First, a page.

3) Sign up for email coupons for chain stores and newsletters for the online-only retailers to keep up on sales and shipping promotions as well as new products.  Always take a look at the clearance bin before you place your order - you just may find something to love.

4) Only buy from reputable sources you trust.  There are lots of shops out there on the interwebs and not all of them are good.  If a site is questionable, place a small order to "try them out" before going $300 deep on that gorgeous satin you think you want.  Try not to learn costly lessons if you can avoid them!

Happy online shopping!

Monday, November 7, 2011

Baby block and Martha Stewart

Back story: Some friends of ours recently gave birth to a new baby boy.  They asked hubby and me to be godparents for the little bundle.  Needless to say, we were ecstatic!  When I was a baby, my Nana made me this awesome cross stitched picture that hung on my wall my whole childhood.  It had my full name, my birth date and time, and my weight at birth.  I loved that thing, because who else knew the exact time they were born?  I am sure records like that are filed away for every baby, but I had an easily accessible record of it that I looked at all the time.  In that spirit, I decided to make a record for our godson.  But cross stitching requires me to find a pattern, and I really wanted something unique.  Enter Martha Stewart.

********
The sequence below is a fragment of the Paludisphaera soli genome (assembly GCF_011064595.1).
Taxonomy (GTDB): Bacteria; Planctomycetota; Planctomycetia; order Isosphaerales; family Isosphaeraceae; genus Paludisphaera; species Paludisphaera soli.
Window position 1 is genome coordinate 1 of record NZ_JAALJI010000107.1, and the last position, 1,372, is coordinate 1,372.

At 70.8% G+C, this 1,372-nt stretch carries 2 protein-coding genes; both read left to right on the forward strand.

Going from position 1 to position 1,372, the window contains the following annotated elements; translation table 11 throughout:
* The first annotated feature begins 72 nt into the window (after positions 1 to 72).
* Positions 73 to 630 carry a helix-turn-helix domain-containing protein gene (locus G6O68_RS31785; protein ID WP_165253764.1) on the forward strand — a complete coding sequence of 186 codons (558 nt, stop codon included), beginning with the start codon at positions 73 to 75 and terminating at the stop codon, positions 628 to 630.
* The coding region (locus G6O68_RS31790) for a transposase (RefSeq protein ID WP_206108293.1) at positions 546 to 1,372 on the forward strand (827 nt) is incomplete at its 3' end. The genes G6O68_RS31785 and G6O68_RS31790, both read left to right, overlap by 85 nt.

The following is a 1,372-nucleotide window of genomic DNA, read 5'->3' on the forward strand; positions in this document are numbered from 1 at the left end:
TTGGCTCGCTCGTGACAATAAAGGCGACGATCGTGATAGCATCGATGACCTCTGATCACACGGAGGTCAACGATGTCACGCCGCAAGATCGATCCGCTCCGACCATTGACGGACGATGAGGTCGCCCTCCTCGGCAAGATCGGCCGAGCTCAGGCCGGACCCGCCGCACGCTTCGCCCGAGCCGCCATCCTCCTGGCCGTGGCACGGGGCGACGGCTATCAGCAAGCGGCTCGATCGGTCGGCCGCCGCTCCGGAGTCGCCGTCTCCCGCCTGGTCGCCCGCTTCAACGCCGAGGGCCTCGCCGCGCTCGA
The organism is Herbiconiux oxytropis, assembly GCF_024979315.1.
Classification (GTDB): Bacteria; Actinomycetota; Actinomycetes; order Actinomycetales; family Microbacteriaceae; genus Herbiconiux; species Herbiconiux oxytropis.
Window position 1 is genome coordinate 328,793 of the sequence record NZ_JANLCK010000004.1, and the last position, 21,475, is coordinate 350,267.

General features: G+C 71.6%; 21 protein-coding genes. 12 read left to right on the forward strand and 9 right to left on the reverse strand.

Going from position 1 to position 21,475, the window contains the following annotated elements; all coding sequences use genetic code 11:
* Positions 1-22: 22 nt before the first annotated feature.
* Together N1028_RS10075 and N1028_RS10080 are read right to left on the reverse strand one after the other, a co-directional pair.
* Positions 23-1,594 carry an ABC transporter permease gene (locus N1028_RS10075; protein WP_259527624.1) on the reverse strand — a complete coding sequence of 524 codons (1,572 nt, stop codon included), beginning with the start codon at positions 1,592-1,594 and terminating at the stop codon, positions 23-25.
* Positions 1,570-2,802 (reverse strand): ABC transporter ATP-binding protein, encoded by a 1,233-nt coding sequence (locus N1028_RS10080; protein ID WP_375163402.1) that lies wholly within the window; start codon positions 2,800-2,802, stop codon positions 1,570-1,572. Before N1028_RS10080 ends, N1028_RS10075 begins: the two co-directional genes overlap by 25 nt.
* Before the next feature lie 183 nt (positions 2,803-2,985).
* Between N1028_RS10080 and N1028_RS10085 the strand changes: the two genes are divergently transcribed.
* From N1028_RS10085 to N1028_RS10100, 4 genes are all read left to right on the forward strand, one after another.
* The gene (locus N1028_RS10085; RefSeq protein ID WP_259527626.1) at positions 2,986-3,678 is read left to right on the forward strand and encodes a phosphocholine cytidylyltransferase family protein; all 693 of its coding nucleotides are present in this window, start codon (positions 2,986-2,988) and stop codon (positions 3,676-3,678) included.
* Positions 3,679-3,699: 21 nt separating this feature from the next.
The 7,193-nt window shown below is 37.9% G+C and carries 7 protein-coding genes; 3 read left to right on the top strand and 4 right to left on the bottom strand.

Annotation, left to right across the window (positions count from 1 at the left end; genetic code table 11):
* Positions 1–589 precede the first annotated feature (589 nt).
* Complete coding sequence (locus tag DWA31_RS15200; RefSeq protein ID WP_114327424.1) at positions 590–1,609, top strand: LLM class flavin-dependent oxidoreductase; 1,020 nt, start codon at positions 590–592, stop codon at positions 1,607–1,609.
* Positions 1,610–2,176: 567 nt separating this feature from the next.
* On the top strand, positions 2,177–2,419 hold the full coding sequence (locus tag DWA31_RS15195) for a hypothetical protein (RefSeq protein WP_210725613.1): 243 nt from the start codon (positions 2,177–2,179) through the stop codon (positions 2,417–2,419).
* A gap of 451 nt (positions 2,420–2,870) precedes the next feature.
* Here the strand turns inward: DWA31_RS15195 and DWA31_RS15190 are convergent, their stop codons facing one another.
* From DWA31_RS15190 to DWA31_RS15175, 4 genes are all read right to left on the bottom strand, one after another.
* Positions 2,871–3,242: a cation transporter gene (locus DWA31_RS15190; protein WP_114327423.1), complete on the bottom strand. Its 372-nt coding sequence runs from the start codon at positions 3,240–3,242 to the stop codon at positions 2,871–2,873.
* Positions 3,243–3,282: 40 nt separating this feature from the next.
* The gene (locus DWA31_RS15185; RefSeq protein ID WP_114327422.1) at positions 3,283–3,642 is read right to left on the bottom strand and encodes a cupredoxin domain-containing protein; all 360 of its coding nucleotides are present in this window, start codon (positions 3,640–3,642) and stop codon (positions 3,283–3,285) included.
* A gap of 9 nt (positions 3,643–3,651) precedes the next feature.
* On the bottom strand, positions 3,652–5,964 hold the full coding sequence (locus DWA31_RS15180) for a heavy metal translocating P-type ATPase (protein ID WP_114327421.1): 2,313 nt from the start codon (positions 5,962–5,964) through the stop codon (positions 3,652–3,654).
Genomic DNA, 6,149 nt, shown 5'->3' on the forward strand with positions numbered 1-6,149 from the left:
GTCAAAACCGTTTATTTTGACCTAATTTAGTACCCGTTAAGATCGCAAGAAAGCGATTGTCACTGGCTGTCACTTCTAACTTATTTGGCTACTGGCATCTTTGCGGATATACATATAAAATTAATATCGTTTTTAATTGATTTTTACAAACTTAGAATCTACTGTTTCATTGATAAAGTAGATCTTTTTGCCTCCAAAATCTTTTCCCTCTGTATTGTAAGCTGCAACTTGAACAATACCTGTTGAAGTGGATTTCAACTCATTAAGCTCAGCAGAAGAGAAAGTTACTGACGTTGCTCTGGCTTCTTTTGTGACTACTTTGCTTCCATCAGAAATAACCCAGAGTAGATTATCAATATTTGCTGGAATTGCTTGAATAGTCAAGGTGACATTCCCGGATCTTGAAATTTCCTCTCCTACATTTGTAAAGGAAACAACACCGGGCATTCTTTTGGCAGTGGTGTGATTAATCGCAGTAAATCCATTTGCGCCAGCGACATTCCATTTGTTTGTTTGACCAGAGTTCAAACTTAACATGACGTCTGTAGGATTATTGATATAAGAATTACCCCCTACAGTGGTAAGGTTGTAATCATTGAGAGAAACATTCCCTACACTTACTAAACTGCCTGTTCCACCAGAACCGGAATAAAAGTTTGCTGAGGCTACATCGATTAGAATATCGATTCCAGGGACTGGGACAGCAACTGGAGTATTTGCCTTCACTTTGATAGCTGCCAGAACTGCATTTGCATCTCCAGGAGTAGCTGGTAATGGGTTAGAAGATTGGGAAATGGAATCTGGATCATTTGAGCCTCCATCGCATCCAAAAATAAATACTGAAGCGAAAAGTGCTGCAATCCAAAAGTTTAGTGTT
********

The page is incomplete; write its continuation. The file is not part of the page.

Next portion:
Disclaimer: I loathe Martha Stewart.  She is irritating and self righteous and never shuts up.  As off-putting as she is, however, I love the creativity of the guests on her show.  If she ever actually let them talk, we may learn how to do something!  I cannot stand watching the show, but I recently discovered that all the projects they do on the show they have written instructions for on the website.  It even has video clips from the show so you can see it being done!  Which means I can FAST FORWARD through Martha, or even choose not to watch her at all, while still getting all the great craft tutorials!  Hooray!  A while back she had a guest who made baby blocks out of a block of wood, paint, paper, and mod podge.  Hers came out all vintage-y and in my opinion, hideous.  I loved the idea, however, and decided that was perfect for my baptism project.